In Depth With ‘Groundhog Day’s’ Ned Ryerson, Actor Stephen Tobolowsky

By Jan Jekielek, Epoch Times
February 11, 2010 11:20 pm Last Updated: September 29, 2015 5:18 pm
GROUNDHOG DAY: Stephen Tobolowsky prepares to do the whistling bellybutton trick of "Groundhog Day" movie-lore, in Punxsutawney, Pa., on Groundhog Day, Feb 2, 2010. (Jan Jekielek/The Epoch Times)

PUNXSUTAWNEY, Pa.—Actor Stephen Tobolowsky, best known for playing the annoying Ned Ryerson in the cult classic Groundhog Day, was invited to Punxsutawney for Groundhog Day 2010 by its officiants, the group of top-hatted men known as the Inner Circle.

At Gobbler’s Knob on the frosty Groundhog Day morning, Stephen confided in the crowd of an estimated 15,000. For the first time, he said, he would share the details of how the final scene, when Bill Murray’s character finally escapes Groundhog Day, was decided upon.

Stephen Tobolowsky: He [Bill Murray] said, “I refuse to shoot this scene until I know how I am dressed. Am I wearing the clothes I wore the night before? Am I wearing p.j.’s? Am I not wearing that?” That is, what happened that night between him and Andie [MacDowell]? So, he refused to shoot it. Harold Ramis, the director, had not thought of this question, and he didn’t know. So he took a vote from the cast and crew as to what Bill was wearing. Is he wearing the clothes from the night before, or is he wearing pajamas? And it was a tie, a tie vote, so Bill still refused to shoot the scene.

Then one girl in the movie—it was her first film—she was assistant set director. She raised her hand and said, “He is absolutely wearing the clothes he wore the night before. If he is not wearing the clothes he wore the night before, it will ruin the movie. That’s my vote.” So Harold Ramis said, “Then that’s what we are going to do.” I’ve never told anybody that behind-the-scenes story, so keep that a secret now.

Following the revelation, Stephen went on to perform his character’s, Ned Ryerson’s, whistling bellybutton trick for the crowd. In the interest of good taste, I won’t share those details here—we’ll leave that for a much more sensational publication. It’s unclear if the bellybotton trick demo was indeed a true first, as Stephen has before shared with fans how the final movie scene was determined, but it all certainly fit well into the ethos of the Groundhog Day morning. Punxsutawney Phil is at least 124 years old, don’t ya know?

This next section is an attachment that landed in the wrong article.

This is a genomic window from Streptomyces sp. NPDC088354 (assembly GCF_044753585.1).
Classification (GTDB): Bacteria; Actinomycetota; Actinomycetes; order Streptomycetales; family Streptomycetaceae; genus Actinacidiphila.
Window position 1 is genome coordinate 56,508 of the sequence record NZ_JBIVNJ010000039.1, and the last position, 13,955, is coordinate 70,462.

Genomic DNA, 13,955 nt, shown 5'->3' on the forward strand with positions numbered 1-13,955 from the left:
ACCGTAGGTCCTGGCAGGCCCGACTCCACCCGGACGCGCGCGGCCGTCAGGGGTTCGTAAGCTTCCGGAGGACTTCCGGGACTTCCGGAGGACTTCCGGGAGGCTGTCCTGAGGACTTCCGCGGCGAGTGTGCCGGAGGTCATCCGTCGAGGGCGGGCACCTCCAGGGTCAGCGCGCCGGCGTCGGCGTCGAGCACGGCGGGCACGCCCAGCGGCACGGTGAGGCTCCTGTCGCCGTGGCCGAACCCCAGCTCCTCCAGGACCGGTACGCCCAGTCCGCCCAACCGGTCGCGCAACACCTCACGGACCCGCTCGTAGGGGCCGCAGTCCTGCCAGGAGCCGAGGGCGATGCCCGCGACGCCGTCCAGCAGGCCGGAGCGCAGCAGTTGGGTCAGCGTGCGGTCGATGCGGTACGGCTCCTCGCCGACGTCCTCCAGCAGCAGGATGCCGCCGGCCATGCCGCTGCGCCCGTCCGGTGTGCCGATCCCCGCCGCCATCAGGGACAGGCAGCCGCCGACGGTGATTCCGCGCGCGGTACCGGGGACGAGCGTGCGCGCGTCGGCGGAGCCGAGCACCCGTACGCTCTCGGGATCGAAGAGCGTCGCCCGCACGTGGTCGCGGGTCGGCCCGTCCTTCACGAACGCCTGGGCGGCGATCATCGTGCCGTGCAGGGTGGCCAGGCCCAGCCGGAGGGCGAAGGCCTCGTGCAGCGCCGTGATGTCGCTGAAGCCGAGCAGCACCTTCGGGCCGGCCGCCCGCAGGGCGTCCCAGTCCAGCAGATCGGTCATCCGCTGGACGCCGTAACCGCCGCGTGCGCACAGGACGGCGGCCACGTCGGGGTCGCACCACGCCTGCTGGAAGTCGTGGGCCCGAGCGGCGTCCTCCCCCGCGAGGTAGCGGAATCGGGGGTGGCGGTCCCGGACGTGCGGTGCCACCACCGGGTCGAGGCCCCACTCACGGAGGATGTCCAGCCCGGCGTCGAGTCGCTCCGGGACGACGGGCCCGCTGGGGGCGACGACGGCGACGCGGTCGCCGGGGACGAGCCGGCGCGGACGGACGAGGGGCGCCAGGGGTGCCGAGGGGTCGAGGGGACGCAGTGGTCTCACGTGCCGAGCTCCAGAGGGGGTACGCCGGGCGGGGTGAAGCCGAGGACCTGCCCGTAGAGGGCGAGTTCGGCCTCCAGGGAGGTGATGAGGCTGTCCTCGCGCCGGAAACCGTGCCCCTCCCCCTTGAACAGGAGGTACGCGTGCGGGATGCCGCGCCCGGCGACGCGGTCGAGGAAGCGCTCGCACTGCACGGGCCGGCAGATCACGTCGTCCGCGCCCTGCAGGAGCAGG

Later that day, Stephen managed to find time for The Epoch Times to answer some of the burning questions that remained in my mind. He explored some of the metaphysical underpinnings of the film.

Stephen: They [director Harold Ramis and writer Danny Rubin] used, I think, the list of Kübler-Ross, the seven stages of death and dying, a very popular book in the 70s. These [include] recognition, denial, depression, anger, acceptance. They used that as a framework, but Harold Ramis, who’s also a Buddhist, said that in Buddhism they say that it takes 10,000 years for a soul to evolve to the next level.

So he said that he felt that the entire progress of Groundhog Day covered 10,000 years, which depressed me. I’m working on the piano, and I don’t have 10,000 years. I always thought that there were nine days represented [in the film], and Danny Rubin, the writer, said that he felt something like 23 days were represented in the movie, [but they lasted] over 10,000 years.

If you take a look at the wheels [repeating storylines] within the wheel [story arc] of the day, the movie Groundhog Day is not only a repeated day, but it’s also based on Act 1, Act 2, and Act 3, on having the different sections of the day repeated.

In Act 1 of the movie, you have the morning repeated, when Bill runs into me in the street. When you get into Act 2, once Bill realizes that time has stopped, we move into the conflict area. We move into lunchtime, and the thing that is repeated is Bill in the cafeteria, in the diner, where he writes that great [note]. He has to get Andie [MacDowell] to believe in it too. …

Then in Act 3 we move into the night, and the night becomes repeated. I think one of the interesting facets of the movie, which I mentioned last night, is that Harold Ramis didn’t know what the day of the movie would be. He shot each of the scenes of the street in [sunlight], in snow, in rain, and cloudy, so he could piece together—because it had to be one day—it had to be consistent. And as it was, he made it a cloudy day. And when snow fell, time started again. So snow falls at the end, when Bill and Andie MacDowell [are involved in] a [snowball] fight over the ice sculpture. Then they lie down, and they kiss once, and snow starts to fall.